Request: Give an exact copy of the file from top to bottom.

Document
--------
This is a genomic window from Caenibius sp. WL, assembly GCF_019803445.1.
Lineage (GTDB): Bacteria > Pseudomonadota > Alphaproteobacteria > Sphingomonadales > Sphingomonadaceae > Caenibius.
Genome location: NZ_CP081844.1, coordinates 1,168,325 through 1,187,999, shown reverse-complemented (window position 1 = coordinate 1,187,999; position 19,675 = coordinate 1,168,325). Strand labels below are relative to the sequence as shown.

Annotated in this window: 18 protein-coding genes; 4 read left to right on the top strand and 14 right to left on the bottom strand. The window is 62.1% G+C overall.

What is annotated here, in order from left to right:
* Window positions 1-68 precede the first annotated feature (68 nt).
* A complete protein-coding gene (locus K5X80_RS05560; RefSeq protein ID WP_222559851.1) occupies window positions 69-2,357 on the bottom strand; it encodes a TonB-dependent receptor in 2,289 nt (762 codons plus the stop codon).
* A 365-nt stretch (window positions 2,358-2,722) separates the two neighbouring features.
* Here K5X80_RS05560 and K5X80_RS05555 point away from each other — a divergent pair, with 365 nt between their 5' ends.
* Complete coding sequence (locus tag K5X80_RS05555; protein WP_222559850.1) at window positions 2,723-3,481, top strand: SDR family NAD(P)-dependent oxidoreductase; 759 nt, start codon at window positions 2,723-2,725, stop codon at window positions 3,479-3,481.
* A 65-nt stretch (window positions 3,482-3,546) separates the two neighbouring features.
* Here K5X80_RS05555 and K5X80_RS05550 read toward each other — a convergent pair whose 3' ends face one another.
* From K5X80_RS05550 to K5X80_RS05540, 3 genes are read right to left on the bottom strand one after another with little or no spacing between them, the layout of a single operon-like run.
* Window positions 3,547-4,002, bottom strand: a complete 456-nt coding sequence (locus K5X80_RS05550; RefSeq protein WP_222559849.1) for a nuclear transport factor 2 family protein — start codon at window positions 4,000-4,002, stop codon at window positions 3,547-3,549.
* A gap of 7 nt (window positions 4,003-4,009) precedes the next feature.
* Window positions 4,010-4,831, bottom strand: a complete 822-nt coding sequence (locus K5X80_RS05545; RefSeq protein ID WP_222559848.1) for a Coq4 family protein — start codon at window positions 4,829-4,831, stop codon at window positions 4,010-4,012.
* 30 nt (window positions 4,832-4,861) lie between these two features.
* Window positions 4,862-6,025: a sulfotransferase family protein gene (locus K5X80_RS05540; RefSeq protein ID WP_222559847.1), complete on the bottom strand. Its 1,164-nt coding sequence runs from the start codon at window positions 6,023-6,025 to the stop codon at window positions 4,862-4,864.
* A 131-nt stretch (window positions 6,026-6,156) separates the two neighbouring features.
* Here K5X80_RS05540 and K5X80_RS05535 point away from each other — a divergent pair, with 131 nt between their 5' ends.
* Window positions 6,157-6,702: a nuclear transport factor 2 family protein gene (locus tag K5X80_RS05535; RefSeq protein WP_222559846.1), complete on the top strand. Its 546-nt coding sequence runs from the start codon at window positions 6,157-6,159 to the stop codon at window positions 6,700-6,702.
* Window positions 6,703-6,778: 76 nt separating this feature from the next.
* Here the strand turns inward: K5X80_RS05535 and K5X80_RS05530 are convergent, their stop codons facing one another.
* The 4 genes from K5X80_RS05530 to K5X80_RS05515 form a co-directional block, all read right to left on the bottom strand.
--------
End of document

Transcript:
This is a genomic window from Caenibius sp. WL, assembly GCF_019803445.1.
Lineage (GTDB): Bacteria > Pseudomonadota > Alphaproteobacteria > Sphingomonadales > Sphingomonadaceae > Caenibius.
Genome location: NZ_CP081844.1, coordinates 1,168,325 through 1,187,999, shown reverse-complemented (window position 1 = coordinate 1,187,999; position 19,675 = coordinate 1,168,325). Strand labels below are relative to the sequence as shown.

Annotated in this window: 18 protein-coding genes; 4 read left to right on the top strand and 14 right to left on the bottom strand. The window is 62.1% G+C overall.

What is annotated here, in order from left to right:
* Window positions 1-68 precede the first annotated feature (68 nt).
* A complete protein-coding gene (locus K5X80_RS05560; RefSeq protein ID WP_222559851.1) occupies window positions 69-2,357 on the bottom strand; it encodes a TonB-dependent receptor in 2,289 nt (762 codons plus the stop codon).
* A 365-nt stretch (window positions 2,358-2,722) separates the two neighbouring features.
* Here K5X80_RS05560 and K5X80_RS05555 point away from each other — a divergent pair, with 365 nt between their 5' ends.
* Complete coding sequence (locus tag K5X80_RS05555; protein WP_222559850.1) at window positions 2,723-3,481, top strand: SDR family NAD(P)-dependent oxidoreductase; 759 nt, start codon at window positions 2,723-2,725, stop codon at window positions 3,479-3,481.
* A 65-nt stretch (window positions 3,482-3,546) separates the two neighbouring features.
* Here K5X80_RS05555 and K5X80_RS05550 read toward each other — a convergent pair whose 3' ends face one another.
* From K5X80_RS05550 to K5X80_RS05540, 3 genes are read right to left on the bottom strand one after another with little or no spacing between them, the layout of a single operon-like run.
* Window positions 3,547-4,002, bottom strand: a complete 456-nt coding sequence (locus K5X80_RS05550; RefSeq protein WP_222559849.1) for a nuclear transport factor 2 family protein — start codon at window positions 4,000-4,002, stop codon at window positions 3,547-3,549.
* A gap of 7 nt (window positions 4,003-4,009) precedes the next feature.
* Window positions 4,010-4,831, bottom strand: a complete 822-nt coding sequence (locus K5X80_RS05545; RefSeq protein ID WP_222559848.1) for a Coq4 family protein — start codon at window positions 4,829-4,831, stop codon at window positions 4,010-4,012.
* 30 nt (window positions 4,832-4,861) lie between these two features.
* Window positions 4,862-6,025: a sulfotransferase family protein gene (locus K5X80_RS05540; RefSeq protein ID WP_222559847.1), complete on the bottom strand. Its 1,164-nt coding sequence runs from the start codon at window positions 6,023-6,025 to the stop codon at window positions 4,862-4,864.
* A 131-nt stretch (window positions 6,026-6,156) separates the two neighbouring features.
* Here K5X80_RS05540 and K5X80_RS05535 point away from each other — a divergent pair, with 131 nt between their 5' ends.
* Window positions 6,157-6,702: a nuclear transport factor 2 family protein gene (locus tag K5X80_RS05535; RefSeq protein WP_222559846.1), complete on the top strand. Its 546-nt coding sequence runs from the start codon at window positions 6,157-6,159 to the stop codon at window positions 6,700-6,702.
* Window positions 6,703-6,778: 76 nt separating this feature from the next.
* Here the strand turns inward: K5X80_RS05535 and K5X80_RS05530 are convergent, their stop codons facing one another.
* The 4 genes from K5X80_RS05530 to K5X80_RS05515 form a co-directional block, all read right to left on the bottom strand.